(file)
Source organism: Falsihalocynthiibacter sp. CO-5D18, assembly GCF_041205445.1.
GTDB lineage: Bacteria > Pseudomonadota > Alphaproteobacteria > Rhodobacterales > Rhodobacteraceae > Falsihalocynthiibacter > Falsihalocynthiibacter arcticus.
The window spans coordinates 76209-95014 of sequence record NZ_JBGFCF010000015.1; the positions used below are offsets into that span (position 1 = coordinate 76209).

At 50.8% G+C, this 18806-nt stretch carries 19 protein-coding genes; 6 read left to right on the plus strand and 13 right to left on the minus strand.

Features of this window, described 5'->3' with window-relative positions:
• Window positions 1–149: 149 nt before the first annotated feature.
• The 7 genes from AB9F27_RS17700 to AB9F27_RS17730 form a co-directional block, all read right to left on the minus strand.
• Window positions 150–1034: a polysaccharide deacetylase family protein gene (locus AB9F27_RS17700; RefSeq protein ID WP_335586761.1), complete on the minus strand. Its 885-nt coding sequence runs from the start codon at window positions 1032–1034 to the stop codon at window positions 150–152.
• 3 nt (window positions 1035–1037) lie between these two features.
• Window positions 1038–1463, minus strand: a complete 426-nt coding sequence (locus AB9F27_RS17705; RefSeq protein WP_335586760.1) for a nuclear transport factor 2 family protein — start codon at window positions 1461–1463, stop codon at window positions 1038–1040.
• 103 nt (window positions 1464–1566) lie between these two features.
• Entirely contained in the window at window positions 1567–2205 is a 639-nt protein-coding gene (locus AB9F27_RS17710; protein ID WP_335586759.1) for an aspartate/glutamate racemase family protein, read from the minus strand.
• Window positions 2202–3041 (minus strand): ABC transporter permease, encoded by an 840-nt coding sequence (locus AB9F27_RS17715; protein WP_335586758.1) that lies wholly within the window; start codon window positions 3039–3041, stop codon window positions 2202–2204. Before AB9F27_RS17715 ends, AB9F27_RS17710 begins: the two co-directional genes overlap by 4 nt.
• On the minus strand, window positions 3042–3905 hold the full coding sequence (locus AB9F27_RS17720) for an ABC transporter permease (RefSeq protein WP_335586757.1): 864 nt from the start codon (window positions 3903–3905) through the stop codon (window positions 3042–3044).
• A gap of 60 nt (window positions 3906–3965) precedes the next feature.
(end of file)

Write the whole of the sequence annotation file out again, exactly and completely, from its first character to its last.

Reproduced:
Source organism: Falsihalocynthiibacter sp. CO-5D18, assembly GCF_041205445.1.
GTDB lineage: Bacteria > Pseudomonadota > Alphaproteobacteria > Rhodobacterales > Rhodobacteraceae > Falsihalocynthiibacter > Falsihalocynthiibacter arcticus.
The window spans coordinates 76209-95014 of sequence record NZ_JBGFCF010000015.1; the positions used below are offsets into that span (position 1 = coordinate 76209).

At 50.8% G+C, this 18806-nt stretch carries 19 protein-coding genes; 6 read left to right on the plus strand and 13 right to left on the minus strand.

Features of this window, described 5'->3' with window-relative positions:
• Window positions 1–149: 149 nt before the first annotated feature.
• The 7 genes from AB9F27_RS17700 to AB9F27_RS17730 form a co-directional block, all read right to left on the minus strand.
• Window positions 150–1034: a polysaccharide deacetylase family protein gene (locus AB9F27_RS17700; RefSeq protein ID WP_335586761.1), complete on the minus strand. Its 885-nt coding sequence runs from the start codon at window positions 1032–1034 to the stop codon at window positions 150–152.
• 3 nt (window positions 1035–1037) lie between these two features.
• Window positions 1038–1463, minus strand: a complete 426-nt coding sequence (locus AB9F27_RS17705; RefSeq protein WP_335586760.1) for a nuclear transport factor 2 family protein — start codon at window positions 1461–1463, stop codon at window positions 1038–1040.
• 103 nt (window positions 1464–1566) lie between these two features.
• Entirely contained in the window at window positions 1567–2205 is a 639-nt protein-coding gene (locus AB9F27_RS17710; protein ID WP_335586759.1) for an aspartate/glutamate racemase family protein, read from the minus strand.
• Window positions 2202–3041 (minus strand): ABC transporter permease, encoded by an 840-nt coding sequence (locus AB9F27_RS17715; protein WP_335586758.1) that lies wholly within the window; start codon window positions 3039–3041, stop codon window positions 2202–2204. Before AB9F27_RS17715 ends, AB9F27_RS17710 begins: the two co-directional genes overlap by 4 nt.
• On the minus strand, window positions 3042–3905 hold the full coding sequence (locus AB9F27_RS17720) for an ABC transporter permease (RefSeq protein WP_335586757.1): 864 nt from the start codon (window positions 3903–3905) through the stop codon (window positions 3042–3044).
• A gap of 60 nt (window positions 3906–3965) precedes the next feature.